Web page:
One data source to rule them all

Phil Pietersen

By

03/01/2017

OPINION | Superannuation funds still sinking precious resources into managing data and operational processes manually will struggle to stay one step ahead of the competition.

With the retirement savings industry changing at break-neck pace, making an investment in new technology to automate, centralise and streamline is essential for longevity.

Investment management has always been a fast-paced industry. Technology has the potential to reduce the burden of constant change significantly. But adding piecemeal technology isn’t the answer.

Ad hoc solutions are being introduced for improvements to separate systems but they can lead to dangerous silos. New software must be compatible with existing technologies and be accessible across investment management operations in order to provide an integrated solution that offers a single source of truth through centralised data management.

Reduce human error
As a relatively young industry, the superannuation sector continues to use manual processes that are prone to human error. When using a multitude of spreadsheets, particularly across multiple roles or departments, one error can feasibly devastate a whole day’s work. Having a single source of truth through centralised data management eliminates that human error in the initial processing stages of daily data.

Enable human talent
When investment managers are freed up from manual checkpoints and data administration, they’re able to focus on their real responsibilities. Once they’re confident that they’re working with the correct data, they can focus on the complex analytics and strategic planning they were employed to do. The time gained can enable deeper thinking and open the door to innovation.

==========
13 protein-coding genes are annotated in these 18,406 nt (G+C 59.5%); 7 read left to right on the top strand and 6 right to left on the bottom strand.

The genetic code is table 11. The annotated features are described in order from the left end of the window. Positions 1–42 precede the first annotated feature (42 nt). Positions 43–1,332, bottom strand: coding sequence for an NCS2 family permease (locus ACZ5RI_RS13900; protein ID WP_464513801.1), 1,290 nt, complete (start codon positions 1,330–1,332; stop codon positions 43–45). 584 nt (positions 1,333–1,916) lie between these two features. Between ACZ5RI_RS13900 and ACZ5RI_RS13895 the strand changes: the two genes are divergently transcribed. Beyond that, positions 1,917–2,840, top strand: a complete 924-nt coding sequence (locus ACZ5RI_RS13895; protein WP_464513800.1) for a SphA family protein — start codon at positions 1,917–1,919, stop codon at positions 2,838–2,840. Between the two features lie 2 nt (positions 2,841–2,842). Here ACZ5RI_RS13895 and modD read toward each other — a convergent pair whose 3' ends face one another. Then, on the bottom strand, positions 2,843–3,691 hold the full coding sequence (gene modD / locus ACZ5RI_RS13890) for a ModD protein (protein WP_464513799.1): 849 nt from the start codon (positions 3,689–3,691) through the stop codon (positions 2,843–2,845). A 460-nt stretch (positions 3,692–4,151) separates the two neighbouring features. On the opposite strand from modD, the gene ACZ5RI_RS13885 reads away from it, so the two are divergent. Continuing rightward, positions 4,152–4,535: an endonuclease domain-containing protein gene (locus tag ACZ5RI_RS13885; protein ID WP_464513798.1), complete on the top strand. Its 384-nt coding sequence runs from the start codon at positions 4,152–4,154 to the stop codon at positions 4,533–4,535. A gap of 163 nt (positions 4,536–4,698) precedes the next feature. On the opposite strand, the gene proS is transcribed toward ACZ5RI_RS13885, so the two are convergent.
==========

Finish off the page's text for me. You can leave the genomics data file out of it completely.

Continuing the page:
Increasing data integrity
When it comes to data, the numbers themselves are almost secondary to their reliability, making data integrity the cornerstone of accurate decision-making. Technology increases the speed at which investment managers can make confident decisions and improve their advantage against competitors who do not have integrated platforms.

Streamline data across all functions
A centralised data system ensures that everyone, across all operations, has access to the same information. A single data source – used by everyone from front-office support to trade-capture systems, to portfolio research teams – ensures no duplication of efforts. And with cloud migrations becoming increasingly common, data can be accessible at all times. Many industries are already using internet-based architecture as a flexible and secure solution, and investment management will certainly follow their example in years to come.

More transparency and accessibility for the investor
Consumers are changing. The public is more interested in where their money is being invested, creating pressure for transparency. All financial services providers will need the ability to easily disseminate an accurate and accessible breakdown of investments. Those that can’t may put their reputation at risk over time.

Centralised data management software has the potential to automate, reduce complexity and, ultimately, increase returns. Although many believe technological changes are inevitable, there are still pockets of resistance within the industry, along with legislative restrictions. As investment operations mature, centralised data systems will facilitate increased information security and risk management.

Regardless of current technology capabilities, data is at the core of every decision investment managers make. Using centralised data to create operational efficiency doesn’t necessarily provide an advantage in and of itself, but it releases investment managers’ time to find income potential in a low-returns world.

Processing and discovering information not readily available, evaluating the changing value of assets and analysing data implications are all real benefits of centralised data management – and with those benefits will come a true shift in investment management.

 

Phil Pietersen is the managing director of ClearPoint, a data management firm he co-founded in 2007. ClearPoint developed AlphaCert, a purpose-built, customisable investment management operations platform that provides authenticated centralised data management.